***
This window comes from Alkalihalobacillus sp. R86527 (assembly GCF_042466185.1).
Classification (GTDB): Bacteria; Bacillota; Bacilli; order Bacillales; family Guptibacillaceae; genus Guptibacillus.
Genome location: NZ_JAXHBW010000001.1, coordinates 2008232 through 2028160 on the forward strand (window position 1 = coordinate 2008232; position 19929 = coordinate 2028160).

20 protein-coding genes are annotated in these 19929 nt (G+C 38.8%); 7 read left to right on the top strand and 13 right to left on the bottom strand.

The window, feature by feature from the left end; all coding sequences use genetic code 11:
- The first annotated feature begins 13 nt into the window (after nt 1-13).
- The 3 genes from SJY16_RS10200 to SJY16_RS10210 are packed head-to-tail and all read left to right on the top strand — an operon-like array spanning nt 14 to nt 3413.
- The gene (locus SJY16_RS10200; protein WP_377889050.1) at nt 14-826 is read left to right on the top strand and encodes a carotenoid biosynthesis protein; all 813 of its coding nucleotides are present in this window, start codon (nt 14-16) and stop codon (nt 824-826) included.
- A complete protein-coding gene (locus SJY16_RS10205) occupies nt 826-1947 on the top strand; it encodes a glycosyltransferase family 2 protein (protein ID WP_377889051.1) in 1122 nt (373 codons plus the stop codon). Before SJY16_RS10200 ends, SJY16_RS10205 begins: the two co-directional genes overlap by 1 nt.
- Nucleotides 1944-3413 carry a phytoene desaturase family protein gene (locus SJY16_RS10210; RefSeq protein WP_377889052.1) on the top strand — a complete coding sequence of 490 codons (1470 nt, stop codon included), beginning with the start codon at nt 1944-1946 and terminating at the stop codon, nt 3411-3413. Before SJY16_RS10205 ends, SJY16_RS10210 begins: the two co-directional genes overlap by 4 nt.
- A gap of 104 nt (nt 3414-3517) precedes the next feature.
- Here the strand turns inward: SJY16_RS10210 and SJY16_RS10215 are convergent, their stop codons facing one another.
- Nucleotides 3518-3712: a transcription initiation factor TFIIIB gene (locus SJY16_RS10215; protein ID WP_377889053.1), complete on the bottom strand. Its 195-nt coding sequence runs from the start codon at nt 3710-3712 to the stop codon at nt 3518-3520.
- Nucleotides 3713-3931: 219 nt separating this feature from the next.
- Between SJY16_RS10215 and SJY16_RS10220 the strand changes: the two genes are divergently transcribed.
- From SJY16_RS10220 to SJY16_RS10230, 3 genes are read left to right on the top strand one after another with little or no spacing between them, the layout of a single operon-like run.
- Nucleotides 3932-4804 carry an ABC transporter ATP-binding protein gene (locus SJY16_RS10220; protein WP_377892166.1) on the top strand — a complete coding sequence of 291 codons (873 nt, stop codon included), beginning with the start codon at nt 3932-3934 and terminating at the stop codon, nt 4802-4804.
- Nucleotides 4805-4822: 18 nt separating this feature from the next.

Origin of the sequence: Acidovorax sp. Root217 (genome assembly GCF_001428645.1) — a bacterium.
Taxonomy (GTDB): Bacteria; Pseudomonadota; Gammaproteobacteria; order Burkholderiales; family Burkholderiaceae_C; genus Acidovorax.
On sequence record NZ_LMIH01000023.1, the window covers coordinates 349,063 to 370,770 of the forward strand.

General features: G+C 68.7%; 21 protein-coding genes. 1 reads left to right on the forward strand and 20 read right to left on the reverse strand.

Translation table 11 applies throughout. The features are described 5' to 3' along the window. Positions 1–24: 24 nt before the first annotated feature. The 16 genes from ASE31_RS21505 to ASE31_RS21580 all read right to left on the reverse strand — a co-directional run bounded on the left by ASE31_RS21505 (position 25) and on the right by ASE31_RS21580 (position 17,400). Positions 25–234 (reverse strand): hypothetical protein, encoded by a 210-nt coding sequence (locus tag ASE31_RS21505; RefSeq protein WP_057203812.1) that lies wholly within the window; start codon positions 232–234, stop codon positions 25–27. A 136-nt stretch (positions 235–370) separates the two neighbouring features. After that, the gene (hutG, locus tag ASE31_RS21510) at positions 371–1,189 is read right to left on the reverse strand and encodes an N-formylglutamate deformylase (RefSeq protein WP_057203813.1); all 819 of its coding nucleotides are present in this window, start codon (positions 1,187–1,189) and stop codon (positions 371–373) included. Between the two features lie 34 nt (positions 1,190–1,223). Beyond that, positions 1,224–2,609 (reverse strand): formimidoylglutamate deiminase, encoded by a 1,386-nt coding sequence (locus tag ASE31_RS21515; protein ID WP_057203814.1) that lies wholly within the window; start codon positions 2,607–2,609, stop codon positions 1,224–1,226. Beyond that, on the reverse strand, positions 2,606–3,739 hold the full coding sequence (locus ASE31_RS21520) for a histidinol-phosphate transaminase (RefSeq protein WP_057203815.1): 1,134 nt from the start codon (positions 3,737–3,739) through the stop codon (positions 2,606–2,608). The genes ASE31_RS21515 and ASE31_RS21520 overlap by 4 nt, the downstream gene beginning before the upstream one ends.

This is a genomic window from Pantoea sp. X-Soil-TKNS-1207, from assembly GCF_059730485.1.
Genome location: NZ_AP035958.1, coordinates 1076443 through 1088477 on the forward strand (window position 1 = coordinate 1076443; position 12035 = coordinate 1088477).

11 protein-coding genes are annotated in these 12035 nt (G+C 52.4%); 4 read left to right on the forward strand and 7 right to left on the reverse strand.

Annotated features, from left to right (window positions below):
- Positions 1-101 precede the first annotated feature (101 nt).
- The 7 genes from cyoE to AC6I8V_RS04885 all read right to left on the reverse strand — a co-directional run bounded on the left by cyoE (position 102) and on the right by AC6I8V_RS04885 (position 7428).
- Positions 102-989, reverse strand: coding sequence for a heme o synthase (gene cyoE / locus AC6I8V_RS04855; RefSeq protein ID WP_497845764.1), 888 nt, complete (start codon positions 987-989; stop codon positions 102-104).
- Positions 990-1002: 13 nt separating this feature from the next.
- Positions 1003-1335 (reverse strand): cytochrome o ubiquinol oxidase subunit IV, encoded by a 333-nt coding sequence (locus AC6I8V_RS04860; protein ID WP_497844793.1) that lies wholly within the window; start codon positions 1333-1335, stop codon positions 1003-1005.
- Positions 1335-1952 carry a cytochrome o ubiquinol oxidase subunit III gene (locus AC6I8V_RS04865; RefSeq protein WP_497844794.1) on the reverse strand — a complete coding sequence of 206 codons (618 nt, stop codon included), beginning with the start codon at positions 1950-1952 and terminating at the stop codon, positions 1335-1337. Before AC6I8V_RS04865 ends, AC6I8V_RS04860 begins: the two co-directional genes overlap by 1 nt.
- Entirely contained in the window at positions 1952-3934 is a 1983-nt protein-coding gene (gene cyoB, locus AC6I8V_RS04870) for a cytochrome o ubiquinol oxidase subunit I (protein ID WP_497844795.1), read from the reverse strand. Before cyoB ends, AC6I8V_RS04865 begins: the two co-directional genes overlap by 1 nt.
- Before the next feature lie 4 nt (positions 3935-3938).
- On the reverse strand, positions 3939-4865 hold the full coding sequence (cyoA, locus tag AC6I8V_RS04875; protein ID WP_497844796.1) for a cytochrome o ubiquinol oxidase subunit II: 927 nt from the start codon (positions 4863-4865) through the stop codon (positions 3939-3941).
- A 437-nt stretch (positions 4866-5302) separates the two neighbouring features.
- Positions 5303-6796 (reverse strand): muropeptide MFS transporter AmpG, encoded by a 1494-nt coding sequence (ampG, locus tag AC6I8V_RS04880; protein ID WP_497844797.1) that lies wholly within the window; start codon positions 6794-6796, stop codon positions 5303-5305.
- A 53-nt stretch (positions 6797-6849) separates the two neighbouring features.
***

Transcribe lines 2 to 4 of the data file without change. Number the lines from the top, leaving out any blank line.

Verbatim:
Classification (GTDB): Bacteria; Bacillota; Bacilli; order Bacillales; family Guptibacillaceae; genus Guptibacillus.
Genome location: NZ_JAXHBW010000001.1, coordinates 2008232 through 2028160 on the forward strand (window position 1 = coordinate 2008232; position 19929 = coordinate 2028160).

20 protein-coding genes are annotated in these 19929 nt (G+C 38.8%); 7 read left to right on the top strand and 13 right to left on the bottom strand.